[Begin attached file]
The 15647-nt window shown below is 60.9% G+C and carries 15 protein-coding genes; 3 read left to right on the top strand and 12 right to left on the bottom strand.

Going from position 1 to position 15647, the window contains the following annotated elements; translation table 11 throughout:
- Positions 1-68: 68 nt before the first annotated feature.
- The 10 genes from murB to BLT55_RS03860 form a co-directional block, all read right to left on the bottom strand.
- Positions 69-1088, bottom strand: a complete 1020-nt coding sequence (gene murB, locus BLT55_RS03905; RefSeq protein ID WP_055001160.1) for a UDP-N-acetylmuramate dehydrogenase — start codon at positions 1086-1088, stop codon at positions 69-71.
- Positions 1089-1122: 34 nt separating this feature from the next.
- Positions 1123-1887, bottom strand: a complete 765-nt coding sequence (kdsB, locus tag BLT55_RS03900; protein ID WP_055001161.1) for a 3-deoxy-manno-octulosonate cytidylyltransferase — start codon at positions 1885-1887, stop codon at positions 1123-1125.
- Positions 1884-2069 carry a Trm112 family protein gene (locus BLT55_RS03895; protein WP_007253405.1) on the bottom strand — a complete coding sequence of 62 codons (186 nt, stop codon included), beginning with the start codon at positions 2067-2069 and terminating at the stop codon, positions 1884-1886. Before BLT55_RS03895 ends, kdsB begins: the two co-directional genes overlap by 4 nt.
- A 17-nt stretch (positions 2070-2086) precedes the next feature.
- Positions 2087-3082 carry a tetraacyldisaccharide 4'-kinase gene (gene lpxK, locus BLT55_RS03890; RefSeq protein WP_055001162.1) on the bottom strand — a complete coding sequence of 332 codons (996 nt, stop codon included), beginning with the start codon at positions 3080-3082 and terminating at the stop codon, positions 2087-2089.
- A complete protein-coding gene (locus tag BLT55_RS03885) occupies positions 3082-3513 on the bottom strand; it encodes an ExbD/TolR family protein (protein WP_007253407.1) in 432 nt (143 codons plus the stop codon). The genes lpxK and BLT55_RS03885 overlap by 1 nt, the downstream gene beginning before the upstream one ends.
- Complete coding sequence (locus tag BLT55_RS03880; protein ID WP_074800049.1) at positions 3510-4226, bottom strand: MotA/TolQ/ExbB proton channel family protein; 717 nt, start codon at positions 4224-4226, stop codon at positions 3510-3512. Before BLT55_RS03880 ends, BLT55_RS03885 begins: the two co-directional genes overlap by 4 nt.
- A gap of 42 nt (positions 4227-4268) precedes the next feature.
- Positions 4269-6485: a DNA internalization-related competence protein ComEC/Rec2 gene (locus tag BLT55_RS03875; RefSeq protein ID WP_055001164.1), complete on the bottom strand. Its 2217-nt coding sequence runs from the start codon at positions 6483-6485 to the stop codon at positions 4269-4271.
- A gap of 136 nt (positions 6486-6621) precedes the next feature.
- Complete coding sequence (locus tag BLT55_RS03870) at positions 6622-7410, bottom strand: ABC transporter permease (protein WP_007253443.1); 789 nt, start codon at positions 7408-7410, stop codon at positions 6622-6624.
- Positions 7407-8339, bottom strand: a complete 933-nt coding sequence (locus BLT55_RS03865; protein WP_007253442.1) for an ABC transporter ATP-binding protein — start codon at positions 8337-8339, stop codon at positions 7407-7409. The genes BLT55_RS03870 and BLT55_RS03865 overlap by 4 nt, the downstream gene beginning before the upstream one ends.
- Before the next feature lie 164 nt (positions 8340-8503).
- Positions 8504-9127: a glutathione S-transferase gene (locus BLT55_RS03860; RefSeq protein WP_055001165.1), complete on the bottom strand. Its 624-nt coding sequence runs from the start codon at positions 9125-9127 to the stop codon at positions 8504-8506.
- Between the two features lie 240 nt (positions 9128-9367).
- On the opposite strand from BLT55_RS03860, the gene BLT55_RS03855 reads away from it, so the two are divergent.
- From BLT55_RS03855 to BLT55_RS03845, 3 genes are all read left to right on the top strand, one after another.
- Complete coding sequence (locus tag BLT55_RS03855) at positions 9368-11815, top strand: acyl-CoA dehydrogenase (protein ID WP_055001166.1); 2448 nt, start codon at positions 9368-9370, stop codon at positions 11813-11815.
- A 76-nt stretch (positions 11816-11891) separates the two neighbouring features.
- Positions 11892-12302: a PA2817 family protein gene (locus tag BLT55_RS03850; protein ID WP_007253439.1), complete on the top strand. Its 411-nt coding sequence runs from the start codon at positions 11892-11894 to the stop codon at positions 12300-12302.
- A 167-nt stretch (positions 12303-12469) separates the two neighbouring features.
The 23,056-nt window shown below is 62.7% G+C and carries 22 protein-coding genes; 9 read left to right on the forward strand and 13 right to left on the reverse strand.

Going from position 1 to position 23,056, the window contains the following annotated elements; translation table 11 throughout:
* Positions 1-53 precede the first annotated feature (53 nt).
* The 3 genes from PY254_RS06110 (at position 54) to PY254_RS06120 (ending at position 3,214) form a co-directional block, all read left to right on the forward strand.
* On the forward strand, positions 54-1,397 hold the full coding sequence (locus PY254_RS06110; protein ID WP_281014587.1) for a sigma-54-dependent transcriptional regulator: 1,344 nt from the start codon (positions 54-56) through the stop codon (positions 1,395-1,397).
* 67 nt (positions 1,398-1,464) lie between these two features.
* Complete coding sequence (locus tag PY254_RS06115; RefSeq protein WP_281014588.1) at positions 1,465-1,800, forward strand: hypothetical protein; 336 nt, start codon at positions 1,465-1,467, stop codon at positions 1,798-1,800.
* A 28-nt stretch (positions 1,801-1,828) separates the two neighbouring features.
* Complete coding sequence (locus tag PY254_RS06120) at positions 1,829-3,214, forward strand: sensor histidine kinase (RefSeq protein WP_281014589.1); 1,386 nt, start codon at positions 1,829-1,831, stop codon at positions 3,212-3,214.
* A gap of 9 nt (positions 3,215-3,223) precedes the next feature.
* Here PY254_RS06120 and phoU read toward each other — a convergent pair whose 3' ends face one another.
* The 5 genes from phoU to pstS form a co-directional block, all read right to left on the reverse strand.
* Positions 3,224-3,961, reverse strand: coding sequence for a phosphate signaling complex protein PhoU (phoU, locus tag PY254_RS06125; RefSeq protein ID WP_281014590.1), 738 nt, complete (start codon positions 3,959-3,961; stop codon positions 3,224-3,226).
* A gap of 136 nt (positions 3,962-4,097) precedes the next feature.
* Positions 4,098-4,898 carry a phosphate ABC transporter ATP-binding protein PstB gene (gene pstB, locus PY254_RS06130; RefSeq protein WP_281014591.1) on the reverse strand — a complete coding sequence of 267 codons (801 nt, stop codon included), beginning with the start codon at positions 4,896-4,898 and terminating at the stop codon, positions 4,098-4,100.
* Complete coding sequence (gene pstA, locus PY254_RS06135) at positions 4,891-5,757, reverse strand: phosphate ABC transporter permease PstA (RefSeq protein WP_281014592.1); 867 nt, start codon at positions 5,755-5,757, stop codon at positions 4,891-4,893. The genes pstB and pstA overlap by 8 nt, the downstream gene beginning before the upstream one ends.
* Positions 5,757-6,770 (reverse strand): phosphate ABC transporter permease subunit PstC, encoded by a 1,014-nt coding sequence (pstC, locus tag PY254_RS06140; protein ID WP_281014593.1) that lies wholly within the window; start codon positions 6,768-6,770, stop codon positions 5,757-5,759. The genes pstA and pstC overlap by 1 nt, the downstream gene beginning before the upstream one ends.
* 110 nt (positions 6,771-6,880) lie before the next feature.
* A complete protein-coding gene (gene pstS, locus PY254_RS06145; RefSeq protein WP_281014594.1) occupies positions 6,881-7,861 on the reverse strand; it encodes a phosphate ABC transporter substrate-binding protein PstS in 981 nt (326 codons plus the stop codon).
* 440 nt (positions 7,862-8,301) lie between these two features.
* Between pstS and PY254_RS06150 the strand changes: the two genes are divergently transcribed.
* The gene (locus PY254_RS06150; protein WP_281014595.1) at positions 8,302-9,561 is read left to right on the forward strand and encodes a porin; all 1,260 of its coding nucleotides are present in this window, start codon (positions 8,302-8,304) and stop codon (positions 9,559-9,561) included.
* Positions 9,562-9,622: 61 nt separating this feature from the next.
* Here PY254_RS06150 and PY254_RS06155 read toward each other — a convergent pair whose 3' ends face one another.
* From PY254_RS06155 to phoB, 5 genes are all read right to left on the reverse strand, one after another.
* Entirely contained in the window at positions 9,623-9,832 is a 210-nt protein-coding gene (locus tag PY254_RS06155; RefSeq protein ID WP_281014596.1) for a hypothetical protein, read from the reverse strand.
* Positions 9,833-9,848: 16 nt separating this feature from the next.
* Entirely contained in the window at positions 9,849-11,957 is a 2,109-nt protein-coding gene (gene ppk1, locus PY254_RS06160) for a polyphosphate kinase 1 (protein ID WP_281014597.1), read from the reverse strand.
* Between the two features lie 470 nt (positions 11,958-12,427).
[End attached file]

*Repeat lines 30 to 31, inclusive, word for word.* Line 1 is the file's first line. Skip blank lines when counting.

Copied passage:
* The 3 genes from PY254_RS06110 (at position 54) to PY254_RS06120 (ending at position 3,214) form a co-directional block, all read left to right on the forward strand.
* On the forward strand, positions 54-1,397 hold the full coding sequence (locus PY254_RS06110; protein ID WP_281014587.1) for a sigma-54-dependent transcriptional regulator: 1,344 nt from the start codon (positions 54-56) through the stop codon (positions 1,395-1,397).